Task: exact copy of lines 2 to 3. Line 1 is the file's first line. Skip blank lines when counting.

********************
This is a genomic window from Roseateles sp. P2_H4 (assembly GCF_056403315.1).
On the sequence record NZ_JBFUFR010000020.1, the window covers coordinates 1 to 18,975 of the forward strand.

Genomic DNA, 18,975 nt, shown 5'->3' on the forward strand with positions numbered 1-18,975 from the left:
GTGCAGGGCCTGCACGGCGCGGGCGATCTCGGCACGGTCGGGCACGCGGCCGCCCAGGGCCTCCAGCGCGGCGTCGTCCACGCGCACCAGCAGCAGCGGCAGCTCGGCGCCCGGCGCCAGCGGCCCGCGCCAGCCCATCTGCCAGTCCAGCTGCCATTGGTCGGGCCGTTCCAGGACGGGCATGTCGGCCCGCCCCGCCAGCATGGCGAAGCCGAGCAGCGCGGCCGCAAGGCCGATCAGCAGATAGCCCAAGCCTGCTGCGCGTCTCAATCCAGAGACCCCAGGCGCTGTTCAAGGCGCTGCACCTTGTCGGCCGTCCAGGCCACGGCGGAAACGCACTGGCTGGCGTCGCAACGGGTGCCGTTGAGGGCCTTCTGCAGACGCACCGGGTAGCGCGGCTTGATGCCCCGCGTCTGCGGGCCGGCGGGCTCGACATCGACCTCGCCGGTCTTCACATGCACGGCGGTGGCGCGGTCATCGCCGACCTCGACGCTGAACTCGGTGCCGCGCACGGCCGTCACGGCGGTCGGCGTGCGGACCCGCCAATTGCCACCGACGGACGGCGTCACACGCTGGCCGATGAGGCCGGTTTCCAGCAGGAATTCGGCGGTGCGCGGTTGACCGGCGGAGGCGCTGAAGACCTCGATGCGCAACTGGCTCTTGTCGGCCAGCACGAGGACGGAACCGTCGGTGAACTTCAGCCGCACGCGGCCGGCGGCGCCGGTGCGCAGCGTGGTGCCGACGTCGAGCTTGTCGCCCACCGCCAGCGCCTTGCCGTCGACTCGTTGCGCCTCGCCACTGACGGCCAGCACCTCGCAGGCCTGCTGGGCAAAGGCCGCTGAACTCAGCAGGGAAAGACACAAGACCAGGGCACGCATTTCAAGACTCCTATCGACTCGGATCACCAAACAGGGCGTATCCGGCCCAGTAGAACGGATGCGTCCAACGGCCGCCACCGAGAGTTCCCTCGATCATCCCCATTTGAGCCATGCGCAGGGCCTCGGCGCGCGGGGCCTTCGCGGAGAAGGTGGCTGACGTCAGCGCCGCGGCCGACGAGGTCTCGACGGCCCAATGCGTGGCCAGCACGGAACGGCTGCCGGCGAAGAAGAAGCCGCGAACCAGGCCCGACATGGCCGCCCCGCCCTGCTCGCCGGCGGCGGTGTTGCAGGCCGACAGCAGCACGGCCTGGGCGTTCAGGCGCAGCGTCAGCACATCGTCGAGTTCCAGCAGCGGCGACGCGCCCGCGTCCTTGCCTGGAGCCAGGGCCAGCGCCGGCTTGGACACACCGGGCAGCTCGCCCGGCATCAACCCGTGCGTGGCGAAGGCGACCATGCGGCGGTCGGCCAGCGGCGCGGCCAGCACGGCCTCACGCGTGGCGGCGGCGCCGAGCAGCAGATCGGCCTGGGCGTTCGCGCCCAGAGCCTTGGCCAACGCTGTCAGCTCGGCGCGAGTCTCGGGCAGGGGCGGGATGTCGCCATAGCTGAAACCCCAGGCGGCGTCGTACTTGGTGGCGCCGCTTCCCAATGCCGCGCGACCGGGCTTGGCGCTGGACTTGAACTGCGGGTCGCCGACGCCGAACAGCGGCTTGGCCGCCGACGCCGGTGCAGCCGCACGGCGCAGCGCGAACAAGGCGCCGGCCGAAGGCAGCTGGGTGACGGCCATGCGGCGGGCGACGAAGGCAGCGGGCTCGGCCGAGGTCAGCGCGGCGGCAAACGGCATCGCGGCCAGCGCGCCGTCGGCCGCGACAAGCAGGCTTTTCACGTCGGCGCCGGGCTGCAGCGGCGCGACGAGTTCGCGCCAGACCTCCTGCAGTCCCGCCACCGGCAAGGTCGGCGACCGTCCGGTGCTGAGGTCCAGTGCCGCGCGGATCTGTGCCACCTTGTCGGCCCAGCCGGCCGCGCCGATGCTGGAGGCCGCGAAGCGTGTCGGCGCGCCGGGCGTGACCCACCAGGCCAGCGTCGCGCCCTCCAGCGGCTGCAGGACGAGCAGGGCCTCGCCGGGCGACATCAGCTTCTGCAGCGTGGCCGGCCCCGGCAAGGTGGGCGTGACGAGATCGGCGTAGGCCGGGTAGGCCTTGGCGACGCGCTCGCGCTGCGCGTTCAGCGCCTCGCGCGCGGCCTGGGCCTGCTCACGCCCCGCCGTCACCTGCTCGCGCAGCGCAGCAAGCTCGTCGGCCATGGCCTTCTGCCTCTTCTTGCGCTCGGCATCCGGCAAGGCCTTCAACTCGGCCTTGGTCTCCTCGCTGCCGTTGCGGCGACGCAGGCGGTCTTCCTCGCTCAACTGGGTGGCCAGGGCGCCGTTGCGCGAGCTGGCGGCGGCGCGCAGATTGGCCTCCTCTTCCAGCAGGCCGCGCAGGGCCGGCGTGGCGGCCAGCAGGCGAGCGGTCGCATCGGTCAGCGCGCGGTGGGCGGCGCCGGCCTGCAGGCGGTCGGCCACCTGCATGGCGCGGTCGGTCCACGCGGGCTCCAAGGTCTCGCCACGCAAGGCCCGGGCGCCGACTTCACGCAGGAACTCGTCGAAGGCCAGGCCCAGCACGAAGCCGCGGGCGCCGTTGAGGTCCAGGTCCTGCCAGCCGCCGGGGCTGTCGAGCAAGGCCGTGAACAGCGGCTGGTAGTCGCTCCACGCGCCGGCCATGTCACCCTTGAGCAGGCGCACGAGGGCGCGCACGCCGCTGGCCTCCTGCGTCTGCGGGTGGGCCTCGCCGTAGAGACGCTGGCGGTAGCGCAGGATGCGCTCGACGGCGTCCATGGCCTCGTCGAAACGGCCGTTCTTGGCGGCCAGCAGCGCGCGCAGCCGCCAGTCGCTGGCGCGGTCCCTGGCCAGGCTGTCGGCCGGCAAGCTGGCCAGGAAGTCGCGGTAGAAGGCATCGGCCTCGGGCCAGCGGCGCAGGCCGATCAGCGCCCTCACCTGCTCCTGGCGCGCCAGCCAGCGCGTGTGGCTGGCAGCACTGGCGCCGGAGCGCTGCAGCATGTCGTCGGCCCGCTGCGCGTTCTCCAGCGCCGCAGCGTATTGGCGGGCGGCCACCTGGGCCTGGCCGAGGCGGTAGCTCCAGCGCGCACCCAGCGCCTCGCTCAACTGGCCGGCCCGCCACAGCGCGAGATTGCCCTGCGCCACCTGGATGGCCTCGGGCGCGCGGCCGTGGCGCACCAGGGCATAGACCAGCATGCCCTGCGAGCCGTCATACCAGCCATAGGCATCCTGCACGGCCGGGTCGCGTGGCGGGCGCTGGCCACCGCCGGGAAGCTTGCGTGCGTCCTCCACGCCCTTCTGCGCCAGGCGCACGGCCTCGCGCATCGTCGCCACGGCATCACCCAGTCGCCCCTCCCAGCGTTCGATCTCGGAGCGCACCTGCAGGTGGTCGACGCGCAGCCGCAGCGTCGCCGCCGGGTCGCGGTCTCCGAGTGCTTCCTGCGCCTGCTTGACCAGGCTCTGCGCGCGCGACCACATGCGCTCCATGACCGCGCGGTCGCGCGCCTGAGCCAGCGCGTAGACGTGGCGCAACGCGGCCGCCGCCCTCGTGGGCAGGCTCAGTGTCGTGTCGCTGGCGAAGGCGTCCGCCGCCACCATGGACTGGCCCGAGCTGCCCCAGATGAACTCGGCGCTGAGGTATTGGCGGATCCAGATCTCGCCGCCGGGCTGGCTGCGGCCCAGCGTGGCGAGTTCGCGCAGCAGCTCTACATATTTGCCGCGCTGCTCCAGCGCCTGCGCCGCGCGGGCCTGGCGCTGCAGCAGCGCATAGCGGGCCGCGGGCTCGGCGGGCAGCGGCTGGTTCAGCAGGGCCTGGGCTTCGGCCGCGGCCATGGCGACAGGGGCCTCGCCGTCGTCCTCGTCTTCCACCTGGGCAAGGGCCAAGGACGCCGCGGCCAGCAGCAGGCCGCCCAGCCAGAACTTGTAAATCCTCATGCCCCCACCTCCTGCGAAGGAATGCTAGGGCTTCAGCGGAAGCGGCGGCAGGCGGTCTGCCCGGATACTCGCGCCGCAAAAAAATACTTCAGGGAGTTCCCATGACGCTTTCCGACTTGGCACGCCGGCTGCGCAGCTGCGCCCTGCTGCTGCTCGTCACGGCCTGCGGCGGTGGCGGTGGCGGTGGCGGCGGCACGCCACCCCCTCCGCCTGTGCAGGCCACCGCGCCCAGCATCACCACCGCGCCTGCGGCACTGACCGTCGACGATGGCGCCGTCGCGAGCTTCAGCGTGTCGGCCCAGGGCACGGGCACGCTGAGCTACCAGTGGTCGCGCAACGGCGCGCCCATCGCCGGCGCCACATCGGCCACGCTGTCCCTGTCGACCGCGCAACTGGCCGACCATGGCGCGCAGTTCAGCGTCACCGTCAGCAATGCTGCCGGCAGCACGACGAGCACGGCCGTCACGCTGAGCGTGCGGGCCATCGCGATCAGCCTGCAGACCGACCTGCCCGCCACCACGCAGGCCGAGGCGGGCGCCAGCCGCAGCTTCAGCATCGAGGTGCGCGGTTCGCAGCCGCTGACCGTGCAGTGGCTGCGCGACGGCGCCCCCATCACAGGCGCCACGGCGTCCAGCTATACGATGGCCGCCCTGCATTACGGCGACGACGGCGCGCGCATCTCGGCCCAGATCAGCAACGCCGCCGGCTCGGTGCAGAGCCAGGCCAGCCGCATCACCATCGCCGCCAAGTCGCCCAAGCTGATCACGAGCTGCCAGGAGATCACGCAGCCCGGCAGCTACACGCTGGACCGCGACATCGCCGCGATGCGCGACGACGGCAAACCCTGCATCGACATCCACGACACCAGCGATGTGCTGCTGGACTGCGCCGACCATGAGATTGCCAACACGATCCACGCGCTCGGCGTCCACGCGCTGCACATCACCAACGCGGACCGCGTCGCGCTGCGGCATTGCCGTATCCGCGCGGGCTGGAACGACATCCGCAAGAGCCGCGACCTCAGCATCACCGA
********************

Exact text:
On the sequence record NZ_JBFUFR010000020.1, the window covers coordinates 1 to 18,975 of the forward strand.

Genomic DNA, 18,975 nt, shown 5'->3' on the forward strand with positions numbered 1-18,975 from the left: